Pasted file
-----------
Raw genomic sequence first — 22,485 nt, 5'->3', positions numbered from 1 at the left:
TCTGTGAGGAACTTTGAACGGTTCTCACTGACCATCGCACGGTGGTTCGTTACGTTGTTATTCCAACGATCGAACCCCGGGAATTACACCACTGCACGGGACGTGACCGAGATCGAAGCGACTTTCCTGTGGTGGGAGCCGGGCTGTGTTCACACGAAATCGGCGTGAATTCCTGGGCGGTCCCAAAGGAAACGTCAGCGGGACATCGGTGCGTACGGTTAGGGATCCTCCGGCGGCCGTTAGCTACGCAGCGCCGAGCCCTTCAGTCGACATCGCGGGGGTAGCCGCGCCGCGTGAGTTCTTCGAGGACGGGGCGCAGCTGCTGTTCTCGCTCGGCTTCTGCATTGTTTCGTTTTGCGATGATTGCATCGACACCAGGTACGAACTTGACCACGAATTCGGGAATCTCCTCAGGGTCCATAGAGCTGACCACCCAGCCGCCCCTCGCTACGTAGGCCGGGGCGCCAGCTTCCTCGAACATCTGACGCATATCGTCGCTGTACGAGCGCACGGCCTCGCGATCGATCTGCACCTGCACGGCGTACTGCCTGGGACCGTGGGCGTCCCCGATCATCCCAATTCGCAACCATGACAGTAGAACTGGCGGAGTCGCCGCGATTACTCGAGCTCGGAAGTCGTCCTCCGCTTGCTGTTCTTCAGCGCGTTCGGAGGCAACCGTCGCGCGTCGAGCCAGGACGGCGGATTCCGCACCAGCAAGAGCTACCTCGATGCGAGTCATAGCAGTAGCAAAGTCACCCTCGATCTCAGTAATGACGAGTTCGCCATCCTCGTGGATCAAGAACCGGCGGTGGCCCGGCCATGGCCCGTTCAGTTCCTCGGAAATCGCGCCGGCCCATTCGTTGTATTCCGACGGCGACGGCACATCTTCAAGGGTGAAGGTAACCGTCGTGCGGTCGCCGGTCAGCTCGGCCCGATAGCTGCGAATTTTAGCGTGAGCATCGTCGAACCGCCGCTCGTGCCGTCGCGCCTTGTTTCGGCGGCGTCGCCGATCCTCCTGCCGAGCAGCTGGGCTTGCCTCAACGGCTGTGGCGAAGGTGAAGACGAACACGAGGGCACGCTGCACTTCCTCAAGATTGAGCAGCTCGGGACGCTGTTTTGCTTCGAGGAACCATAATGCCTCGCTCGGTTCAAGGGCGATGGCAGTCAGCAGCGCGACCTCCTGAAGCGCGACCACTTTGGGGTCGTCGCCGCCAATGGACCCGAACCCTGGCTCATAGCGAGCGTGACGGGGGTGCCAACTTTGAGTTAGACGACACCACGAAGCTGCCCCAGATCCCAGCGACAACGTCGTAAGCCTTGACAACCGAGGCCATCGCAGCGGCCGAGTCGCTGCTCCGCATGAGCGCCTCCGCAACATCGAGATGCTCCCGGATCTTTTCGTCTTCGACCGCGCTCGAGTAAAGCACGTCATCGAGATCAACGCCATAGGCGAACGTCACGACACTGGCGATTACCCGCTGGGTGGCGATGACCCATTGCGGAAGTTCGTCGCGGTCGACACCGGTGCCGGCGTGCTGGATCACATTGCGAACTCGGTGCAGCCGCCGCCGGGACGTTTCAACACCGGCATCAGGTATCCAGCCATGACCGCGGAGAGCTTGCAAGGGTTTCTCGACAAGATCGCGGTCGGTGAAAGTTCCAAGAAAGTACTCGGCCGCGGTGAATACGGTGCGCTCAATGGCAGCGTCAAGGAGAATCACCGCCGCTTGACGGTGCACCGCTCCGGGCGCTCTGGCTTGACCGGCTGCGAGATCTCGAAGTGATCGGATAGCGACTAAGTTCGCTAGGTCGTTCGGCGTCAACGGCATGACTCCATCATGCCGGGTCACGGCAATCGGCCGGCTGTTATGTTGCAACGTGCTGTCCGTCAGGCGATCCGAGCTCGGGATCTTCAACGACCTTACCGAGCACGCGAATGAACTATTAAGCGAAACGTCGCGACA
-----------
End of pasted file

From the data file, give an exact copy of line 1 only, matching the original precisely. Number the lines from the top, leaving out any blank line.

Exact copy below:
Raw genomic sequence first — 22,485 nt, 5'->3', positions numbered from 1 at the left: